Heat stress is considered one of the most influential factors in the profitability of dairy farms, especially in the hot regions of the world. In the conferences and publications that I have published over the years, I mainly dealt with the economic benefits that may arise from the proper installation and operation of the means to dissipate the heat generated by the cows.
The purpose of this article is to raise awareness that the inability to cope with heat stress is of financial importance, reflected in a loss of about one third and more, of the expected annual net income.
In the first part of my article, I will describe the way in which heat stress impairs farm performance, from a professional and economic point of view. In the second part, I will show how proper cooling can reduce the negative impact of heat stress and its contribution to farm profitability.
Heat stress leads cows to a series of behavioral and physiological responses, each of which leads to a reduction in production efficiency and financial losses for the dairy farm.
Decrease in food consumption: under conditions of heat stress, food consumption decreases, which leads to a reduction in the supply of nutrients, required for milk production. This results in a decrease in the annual production of cow's milk.
Feed efficiency: under conditions of heat stress, metabolic changes occur that lead to reduced availability of nutrients for productive purposes. At the same time, a part of the energy consumed is used for the activation of body mechanisms for heat dissipation (generally ineffective), while reducing the energy available for production. Unlike the previous section, where food consumption decreases, here, some of the food that is served and consumed, simply does not serve productive purposes and, in fact, is wasted.
Reduced fertility: heat stress reduces the duration and intensity of the "heat signals" of the cow. In parallel, the effectiveness of artificial insemination is reduced. After these two, the "open days" interval extends beyond the optimum, a fact that reduces production efficiency and increases the "unplanned" culling rate, due to sterility reasons, which negatively affect farm's genetic improvement.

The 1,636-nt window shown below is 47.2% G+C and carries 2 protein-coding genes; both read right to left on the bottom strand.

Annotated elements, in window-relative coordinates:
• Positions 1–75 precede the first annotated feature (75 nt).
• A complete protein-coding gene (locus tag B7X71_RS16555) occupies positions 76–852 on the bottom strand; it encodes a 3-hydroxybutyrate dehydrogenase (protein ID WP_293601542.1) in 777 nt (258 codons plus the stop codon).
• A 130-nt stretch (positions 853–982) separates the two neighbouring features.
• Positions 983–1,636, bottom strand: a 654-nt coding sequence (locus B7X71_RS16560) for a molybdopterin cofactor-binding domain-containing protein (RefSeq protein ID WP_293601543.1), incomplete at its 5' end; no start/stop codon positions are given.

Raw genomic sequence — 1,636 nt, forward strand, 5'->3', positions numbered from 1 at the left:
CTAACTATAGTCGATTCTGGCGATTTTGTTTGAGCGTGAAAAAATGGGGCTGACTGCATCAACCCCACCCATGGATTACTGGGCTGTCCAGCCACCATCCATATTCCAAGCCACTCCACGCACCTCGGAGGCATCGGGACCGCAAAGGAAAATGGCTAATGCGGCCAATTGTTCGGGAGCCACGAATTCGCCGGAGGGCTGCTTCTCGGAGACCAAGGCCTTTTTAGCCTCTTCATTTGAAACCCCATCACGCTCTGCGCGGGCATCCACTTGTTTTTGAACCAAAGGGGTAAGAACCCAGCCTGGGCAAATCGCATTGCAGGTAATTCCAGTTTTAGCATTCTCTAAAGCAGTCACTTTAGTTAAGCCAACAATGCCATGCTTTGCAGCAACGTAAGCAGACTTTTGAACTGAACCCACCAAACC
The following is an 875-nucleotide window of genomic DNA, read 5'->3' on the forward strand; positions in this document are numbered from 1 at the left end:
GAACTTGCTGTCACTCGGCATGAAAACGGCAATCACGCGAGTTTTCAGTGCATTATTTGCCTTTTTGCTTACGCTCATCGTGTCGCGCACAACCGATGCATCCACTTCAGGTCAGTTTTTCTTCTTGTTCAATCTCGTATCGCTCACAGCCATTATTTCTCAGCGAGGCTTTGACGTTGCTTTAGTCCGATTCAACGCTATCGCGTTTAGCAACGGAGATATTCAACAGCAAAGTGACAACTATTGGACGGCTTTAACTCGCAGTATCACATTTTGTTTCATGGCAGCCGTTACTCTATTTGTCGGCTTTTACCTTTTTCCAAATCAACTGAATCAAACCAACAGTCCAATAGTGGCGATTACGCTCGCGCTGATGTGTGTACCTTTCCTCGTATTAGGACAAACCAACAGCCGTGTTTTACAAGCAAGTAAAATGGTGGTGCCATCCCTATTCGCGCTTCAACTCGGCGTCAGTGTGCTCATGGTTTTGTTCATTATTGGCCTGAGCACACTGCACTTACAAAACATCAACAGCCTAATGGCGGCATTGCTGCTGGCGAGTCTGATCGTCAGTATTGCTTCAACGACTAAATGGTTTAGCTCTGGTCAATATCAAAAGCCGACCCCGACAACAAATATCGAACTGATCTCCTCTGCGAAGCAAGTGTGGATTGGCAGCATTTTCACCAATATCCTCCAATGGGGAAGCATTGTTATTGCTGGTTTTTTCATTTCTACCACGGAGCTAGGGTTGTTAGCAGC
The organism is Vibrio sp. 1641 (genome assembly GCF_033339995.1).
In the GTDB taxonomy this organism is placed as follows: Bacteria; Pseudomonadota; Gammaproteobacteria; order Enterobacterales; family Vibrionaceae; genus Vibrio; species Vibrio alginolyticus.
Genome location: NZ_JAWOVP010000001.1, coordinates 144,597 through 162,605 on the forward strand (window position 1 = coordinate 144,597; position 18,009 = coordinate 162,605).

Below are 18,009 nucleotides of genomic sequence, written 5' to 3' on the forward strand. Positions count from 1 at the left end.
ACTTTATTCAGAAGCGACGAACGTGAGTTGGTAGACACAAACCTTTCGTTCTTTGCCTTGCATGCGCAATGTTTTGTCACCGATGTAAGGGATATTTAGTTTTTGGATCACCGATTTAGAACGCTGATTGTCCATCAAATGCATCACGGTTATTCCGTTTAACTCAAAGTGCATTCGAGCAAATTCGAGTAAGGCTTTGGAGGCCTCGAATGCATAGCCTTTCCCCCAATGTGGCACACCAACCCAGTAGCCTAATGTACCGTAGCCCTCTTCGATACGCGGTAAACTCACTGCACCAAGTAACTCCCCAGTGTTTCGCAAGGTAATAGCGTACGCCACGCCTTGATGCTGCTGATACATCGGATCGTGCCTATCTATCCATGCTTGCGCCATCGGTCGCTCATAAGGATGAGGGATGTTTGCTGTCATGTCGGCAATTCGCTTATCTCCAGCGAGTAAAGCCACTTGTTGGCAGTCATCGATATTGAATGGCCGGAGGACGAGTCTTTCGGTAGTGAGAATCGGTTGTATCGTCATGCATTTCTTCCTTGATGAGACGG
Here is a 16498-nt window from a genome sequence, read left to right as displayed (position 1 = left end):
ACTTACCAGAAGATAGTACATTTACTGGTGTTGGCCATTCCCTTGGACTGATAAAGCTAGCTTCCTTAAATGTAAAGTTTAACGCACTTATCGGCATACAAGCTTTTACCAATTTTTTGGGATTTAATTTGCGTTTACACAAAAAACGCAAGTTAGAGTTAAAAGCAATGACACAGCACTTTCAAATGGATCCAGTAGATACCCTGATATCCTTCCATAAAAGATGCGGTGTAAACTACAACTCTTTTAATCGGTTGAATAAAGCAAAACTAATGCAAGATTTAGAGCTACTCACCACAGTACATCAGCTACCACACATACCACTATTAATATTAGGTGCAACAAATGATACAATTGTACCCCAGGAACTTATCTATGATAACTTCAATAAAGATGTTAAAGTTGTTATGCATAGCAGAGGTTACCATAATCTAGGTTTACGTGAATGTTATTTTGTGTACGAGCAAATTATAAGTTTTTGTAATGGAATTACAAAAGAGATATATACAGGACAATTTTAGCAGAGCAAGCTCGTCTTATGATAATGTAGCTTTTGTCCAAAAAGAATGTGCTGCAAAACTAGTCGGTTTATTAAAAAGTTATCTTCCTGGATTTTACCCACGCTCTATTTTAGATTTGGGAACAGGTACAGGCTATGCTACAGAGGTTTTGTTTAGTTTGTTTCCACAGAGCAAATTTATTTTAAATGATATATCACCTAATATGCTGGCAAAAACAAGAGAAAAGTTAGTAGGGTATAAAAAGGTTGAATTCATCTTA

Impairment of the immune system: in severe stressful conditions, including heat stress, the immune system is impaired and there is an increase in the frequency of "morbidity events", especially near the time of delivery. It is known that "calving diseases" are an important cause of economic losses, mainly due to their negative effect on the determination of cow's lactation curve and total milk production.
Following the description presented above, I will try to present how each of these channels is damaging the cow's performance and quantify its economic losses.
Reduction of cow's annual milk production: the higher cow's yield, the "feed efficiency" is improved (smaller amount of feed is required for the production of milk unit). This can be explained by the fact that the requirement of food for body maintenance is constant and does not depend on the height of the level of production, so that the higher the yield, maintenance food is "distributed" in more liters.
In a survey conducted several years ago in Israel, using data from 40 large-scale dairy farms, over 20 years, an increase of 2,000 liters in average annual milk yield per cow was observed (growing from 9,000 to 11,000 kg, annually). Consequently, the food requirement for the production of 1 kg of milk was reduced from 0.83 to 0.76 kg of dry matter, an improvement of approximately 10% in feed efficiency. Assuming a daily feeding cost of 5 USD, an average of 330 days of milking per lactation and an expected production loss of 1000 Kg of milk per lactation, due to the fact that cannot cope with heat stress, will "cost" the producer about USD 180 per cow, annually.